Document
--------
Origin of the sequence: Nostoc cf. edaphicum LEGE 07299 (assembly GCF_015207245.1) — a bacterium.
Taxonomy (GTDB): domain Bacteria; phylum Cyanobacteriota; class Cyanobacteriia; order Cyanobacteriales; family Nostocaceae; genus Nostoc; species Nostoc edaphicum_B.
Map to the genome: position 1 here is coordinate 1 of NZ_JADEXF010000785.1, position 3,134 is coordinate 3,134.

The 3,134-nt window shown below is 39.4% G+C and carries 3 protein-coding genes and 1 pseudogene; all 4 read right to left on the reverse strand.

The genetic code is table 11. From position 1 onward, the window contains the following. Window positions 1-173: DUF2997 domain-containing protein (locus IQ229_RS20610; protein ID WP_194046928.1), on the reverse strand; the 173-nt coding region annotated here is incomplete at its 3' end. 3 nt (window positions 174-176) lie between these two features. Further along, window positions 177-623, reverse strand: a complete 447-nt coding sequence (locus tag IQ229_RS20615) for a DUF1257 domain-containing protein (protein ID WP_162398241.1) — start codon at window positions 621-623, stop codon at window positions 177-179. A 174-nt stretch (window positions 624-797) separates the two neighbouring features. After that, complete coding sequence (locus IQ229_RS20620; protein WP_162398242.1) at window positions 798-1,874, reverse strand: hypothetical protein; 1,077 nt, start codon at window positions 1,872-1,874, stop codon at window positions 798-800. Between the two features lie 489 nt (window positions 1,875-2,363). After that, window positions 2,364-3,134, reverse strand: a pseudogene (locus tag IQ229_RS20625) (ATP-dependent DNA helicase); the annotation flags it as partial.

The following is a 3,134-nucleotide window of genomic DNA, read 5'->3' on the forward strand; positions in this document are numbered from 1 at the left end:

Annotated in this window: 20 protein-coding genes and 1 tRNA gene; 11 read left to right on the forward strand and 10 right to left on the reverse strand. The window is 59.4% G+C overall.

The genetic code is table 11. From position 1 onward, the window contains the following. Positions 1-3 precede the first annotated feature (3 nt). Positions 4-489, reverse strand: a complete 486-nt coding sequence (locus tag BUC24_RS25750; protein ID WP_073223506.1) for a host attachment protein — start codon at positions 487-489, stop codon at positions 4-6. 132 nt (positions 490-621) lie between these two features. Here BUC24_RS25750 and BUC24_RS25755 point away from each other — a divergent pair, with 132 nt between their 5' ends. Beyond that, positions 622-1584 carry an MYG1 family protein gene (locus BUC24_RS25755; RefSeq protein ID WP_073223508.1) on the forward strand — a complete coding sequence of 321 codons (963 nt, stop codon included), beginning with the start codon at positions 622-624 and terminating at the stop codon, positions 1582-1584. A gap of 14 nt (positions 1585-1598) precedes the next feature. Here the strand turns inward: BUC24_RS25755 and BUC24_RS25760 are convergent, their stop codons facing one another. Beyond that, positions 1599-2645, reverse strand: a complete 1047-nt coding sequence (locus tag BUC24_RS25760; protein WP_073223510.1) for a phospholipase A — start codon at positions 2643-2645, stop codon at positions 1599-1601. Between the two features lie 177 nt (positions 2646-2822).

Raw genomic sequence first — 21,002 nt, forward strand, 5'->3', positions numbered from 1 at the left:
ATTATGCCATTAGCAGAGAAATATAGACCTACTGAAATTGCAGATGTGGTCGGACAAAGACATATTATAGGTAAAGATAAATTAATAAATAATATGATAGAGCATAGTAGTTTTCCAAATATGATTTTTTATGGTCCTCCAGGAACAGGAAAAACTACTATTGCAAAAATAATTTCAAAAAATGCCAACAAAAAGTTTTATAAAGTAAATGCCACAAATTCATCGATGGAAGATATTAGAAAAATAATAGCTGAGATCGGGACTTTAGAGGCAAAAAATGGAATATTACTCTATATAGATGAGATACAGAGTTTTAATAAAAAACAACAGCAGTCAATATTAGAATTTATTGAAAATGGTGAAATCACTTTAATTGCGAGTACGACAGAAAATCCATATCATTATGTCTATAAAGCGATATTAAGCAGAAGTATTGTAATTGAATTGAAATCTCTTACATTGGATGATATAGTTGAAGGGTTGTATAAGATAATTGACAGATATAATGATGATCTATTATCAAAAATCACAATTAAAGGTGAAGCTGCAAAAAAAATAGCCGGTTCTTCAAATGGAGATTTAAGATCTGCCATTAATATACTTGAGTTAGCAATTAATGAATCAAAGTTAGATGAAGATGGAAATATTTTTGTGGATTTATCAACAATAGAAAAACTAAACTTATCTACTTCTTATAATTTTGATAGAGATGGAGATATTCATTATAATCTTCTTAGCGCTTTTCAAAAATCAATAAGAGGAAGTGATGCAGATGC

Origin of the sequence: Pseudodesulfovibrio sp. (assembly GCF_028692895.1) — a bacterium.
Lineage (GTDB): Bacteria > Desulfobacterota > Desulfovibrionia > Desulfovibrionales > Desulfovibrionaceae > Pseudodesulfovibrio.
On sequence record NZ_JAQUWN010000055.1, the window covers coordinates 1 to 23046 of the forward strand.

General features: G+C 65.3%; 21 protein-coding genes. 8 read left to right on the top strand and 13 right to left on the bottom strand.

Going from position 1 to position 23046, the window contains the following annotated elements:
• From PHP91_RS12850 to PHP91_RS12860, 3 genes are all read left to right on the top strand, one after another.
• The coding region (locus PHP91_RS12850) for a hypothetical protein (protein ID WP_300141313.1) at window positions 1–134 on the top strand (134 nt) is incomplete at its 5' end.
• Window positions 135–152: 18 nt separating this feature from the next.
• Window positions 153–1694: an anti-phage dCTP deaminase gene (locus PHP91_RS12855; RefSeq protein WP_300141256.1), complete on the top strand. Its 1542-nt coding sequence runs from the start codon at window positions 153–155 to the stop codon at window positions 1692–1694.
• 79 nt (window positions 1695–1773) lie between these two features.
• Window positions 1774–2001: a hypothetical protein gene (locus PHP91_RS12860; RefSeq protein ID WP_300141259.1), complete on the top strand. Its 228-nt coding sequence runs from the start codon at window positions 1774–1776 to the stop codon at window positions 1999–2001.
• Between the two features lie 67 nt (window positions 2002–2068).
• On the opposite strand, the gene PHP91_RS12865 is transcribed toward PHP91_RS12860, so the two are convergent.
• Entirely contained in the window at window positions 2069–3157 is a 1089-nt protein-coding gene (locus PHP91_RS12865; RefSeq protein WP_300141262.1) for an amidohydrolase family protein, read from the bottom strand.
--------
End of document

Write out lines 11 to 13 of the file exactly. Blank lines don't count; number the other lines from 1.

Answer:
Origin of the sequence: Pseudodesulfovibrio sp. (assembly GCF_028692895.1) — a bacterium.
Lineage (GTDB): Bacteria > Desulfobacterota > Desulfovibrionia > Desulfovibrionales > Desulfovibrionaceae > Pseudodesulfovibrio.
On sequence record NZ_JAQUWN010000055.1, the window covers coordinates 1 to 23046 of the forward strand.